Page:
Shaw knew she had no choice. She unbuttoned and unzipped her pants and bent over the car. Fortunately for both of them, Shaw’s lacy underwear gave him a clear shot of where to hit her.

“Sonova…,” Shaw grimaced because it hurt like hell. John coughed and looked away while she got dressed. He took out his phone, put in the tag number and sure enough, a tiny dot appeared on the map. “Why didn’t you do this to Root?” she asked, thinking what a great idea that would have been.

“She refused,” John answered.

Shaw pulled her pants back up and shoved her blouse back in. “I am so talking to her about this when I get her,” she promised.

Several minutes later, the boat was loaded. “You know what to do?” she asked John as she entered the boat alone.

“Best I figure we have less than an hour before Lionel can’t hold them off any more,” John surmised as he unhinged the boat. “Be careful, Shaw.”

Sameen saluted her friend, turned the back motor on and took off in the direction of the island. “Sonovabitch,” she said, realizing it hurt to sit on the hard surface. She looked up at John. “Did you just laugh, Reese? Cause you better not have laughed.
“I didn’t laugh, Shaw,” John said, because he was worried about her plan.


The East River current was not cooperative and Shaw had a tough time navigating the small vessel across it. She touched the northern most shore, which was not her original plan. She looked down at her phone with the information that Fusco sent her.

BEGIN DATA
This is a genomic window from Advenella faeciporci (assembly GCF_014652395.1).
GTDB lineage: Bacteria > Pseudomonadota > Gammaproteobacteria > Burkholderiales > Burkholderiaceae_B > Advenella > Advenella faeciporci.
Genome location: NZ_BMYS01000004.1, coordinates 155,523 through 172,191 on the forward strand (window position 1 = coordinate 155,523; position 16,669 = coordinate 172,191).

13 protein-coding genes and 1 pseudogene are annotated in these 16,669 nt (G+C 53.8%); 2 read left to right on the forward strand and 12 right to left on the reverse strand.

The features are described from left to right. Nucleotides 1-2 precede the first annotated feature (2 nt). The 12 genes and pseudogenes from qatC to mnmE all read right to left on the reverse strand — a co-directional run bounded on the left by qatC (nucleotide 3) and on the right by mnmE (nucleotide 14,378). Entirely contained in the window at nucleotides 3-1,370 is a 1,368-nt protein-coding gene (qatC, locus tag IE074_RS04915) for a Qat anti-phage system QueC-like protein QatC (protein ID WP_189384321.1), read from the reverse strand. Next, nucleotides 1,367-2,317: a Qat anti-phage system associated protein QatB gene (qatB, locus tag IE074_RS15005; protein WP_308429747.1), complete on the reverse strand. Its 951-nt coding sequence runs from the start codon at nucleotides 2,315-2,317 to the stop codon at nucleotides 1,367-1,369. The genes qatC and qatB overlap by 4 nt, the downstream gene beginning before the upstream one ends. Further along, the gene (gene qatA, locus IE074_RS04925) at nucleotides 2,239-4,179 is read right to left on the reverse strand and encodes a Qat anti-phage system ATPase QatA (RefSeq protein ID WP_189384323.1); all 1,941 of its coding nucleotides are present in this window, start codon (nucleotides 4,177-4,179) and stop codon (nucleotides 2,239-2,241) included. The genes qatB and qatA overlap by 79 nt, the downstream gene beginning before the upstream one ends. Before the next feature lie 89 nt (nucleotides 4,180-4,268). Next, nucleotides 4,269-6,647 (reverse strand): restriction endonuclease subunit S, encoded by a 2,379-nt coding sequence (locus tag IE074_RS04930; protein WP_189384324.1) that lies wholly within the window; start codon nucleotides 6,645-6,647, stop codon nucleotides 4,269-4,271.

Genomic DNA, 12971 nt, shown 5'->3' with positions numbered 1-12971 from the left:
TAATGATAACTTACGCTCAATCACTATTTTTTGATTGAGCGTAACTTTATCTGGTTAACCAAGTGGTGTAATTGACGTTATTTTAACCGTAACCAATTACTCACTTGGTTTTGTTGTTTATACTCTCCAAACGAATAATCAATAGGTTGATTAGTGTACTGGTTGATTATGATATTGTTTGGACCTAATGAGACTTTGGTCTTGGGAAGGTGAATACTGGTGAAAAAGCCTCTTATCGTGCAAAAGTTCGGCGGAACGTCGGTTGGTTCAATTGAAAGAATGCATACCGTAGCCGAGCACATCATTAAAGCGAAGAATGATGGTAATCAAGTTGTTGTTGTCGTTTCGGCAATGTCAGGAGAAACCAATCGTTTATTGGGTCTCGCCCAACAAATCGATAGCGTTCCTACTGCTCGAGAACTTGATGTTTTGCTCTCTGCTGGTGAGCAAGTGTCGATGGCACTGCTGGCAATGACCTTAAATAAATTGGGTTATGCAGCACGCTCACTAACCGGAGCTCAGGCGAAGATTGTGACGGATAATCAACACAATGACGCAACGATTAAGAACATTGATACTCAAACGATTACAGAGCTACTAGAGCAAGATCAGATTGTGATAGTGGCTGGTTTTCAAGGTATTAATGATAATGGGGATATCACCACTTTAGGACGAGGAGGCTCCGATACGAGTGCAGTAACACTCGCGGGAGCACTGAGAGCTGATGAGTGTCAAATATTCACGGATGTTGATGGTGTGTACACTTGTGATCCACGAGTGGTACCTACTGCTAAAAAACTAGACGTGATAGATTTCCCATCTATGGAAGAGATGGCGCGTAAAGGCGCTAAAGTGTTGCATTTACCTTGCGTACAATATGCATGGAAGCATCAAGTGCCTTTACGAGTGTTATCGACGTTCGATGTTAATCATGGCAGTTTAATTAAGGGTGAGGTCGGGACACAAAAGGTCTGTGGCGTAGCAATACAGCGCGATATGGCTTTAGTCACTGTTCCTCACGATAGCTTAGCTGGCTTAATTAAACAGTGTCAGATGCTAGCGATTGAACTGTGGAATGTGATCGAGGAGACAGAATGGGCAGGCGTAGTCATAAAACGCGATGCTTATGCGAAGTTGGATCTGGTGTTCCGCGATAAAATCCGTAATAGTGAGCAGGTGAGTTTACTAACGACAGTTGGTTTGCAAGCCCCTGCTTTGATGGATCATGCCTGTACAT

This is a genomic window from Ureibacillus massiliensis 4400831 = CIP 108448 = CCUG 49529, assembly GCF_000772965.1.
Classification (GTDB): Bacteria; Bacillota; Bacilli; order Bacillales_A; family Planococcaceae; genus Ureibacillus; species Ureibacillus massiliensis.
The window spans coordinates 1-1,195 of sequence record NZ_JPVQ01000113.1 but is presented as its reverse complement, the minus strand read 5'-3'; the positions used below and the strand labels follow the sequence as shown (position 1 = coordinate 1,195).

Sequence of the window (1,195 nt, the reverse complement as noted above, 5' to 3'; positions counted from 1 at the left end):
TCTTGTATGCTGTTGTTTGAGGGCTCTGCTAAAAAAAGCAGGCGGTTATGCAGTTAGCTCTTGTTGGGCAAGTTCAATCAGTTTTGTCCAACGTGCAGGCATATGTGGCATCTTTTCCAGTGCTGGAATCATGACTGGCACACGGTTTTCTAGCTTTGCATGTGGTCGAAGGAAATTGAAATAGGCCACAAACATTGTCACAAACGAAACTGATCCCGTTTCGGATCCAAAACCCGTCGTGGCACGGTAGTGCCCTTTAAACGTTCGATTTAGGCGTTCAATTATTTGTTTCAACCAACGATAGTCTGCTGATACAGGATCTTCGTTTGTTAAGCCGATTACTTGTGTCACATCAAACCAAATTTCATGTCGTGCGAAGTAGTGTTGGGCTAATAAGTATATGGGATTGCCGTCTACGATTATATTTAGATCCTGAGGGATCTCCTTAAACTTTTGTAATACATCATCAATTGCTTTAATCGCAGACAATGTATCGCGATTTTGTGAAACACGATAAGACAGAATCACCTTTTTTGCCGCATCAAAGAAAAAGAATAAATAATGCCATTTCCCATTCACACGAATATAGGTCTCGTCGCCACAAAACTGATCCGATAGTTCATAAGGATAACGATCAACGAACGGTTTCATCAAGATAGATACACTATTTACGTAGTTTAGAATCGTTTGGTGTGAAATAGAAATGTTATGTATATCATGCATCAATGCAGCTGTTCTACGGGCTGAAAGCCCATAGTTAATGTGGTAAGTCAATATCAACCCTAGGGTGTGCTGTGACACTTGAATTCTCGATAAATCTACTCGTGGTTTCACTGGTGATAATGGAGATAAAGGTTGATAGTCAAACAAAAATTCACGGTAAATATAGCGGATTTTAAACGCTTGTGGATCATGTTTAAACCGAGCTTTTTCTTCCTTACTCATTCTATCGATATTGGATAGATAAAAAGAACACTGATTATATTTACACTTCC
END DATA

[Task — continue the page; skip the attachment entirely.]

‘North Brother Island – thirteen acres of abandoned buildings, most overgrown with plant life including poison ivy.’ “Oh, great,” Shaw said because in the dark now, there was little hope of seeing anything.

Building structures are weak at best. Many crumbling. Be careful, Shaw.’

Sameen pulled the duffel bag out of the boat and unzipped it. She had her arsenal of weapons, hand selected to cause the most damage she could in the shortest time. She ripped duct tape to make her necessary accoutrements. Then, she rolled up a ball of the tape and shoved it in her pocket. That was for if she got shot.

Armed and ready to go, she sent a text to Reese. Then, she put her phone in the boat and pushed it off shore. She turned and slowly started to make her way in the dark; her path lit only by the moon. It took twenty minutes, but Shaw finally came up on a building structure with lights. She peered through the broken glass window and saw three armed men inside.


“I’m going to need you to do something,” the man who had kept Root prisoner said as he pulled off her blindfold. Root’s eyes tried to adjust to the dimly lit room.